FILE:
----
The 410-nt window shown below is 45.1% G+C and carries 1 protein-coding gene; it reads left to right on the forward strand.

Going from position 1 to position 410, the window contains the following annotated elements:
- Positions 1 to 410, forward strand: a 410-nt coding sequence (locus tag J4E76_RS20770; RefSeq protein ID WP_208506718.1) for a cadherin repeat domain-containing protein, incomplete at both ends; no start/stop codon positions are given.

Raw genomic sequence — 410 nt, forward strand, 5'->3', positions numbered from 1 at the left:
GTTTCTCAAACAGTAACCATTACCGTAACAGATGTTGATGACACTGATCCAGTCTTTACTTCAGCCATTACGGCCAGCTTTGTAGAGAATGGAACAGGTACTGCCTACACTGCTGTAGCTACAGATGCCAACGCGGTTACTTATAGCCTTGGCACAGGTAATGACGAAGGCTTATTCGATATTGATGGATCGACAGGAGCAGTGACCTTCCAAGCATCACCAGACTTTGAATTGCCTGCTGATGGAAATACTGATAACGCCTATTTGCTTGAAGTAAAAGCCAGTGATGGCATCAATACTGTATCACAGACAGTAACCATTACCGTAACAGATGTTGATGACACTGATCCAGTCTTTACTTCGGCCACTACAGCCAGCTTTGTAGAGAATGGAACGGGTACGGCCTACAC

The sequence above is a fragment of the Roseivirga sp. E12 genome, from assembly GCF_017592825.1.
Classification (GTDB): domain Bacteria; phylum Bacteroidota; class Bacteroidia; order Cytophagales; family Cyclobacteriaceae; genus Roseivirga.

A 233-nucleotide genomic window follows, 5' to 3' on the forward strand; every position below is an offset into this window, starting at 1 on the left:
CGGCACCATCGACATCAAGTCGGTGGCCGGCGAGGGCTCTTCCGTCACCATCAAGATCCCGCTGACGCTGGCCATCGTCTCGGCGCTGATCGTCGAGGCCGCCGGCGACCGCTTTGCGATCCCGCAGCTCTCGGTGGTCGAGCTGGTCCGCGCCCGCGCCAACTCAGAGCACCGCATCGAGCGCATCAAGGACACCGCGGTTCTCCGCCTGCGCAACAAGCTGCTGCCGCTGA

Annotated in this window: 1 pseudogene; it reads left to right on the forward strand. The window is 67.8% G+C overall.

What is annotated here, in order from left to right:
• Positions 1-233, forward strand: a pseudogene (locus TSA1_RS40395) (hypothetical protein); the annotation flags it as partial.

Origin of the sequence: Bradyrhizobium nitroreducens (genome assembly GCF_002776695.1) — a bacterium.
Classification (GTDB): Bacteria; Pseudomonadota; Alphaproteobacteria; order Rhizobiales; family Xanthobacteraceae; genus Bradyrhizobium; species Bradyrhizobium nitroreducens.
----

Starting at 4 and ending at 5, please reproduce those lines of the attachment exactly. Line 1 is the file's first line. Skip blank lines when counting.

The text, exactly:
Raw genomic sequence — 410 nt, forward strand, 5'->3', positions numbered from 1 at the left:
GTTTCTCAAACAGTAACCATTACCGTAACAGATGTTGATGACACTGATCCAGTCTTTACTTCAGCCATTACGGCCAGCTTTGTAGAGAATGGAACAGGTACTGCCTACACTGCTGTAGCTACAGATGCCAACGCGGTTACTTATAGCCTTGGCACAGGTAATGACGAAGGCTTATTCGATATTGATGGATCGACAGGAGCAGTGACCTTCCAAGCATCACCAGACTTTGAATTGCCTGCTGATGGAAATACTGATAACGCCTATTTGCTTGAAGTAAAAGCCAGTGATGGCATCAATACTGTATCACAGACAGTAACCATTACCGTAACAGATGTTGATGACACTGATCCAGTCTTTACTTCGGCCACTACAGCCAGCTTTGTAGAGAATGGAACGGGTACGGCCTACAC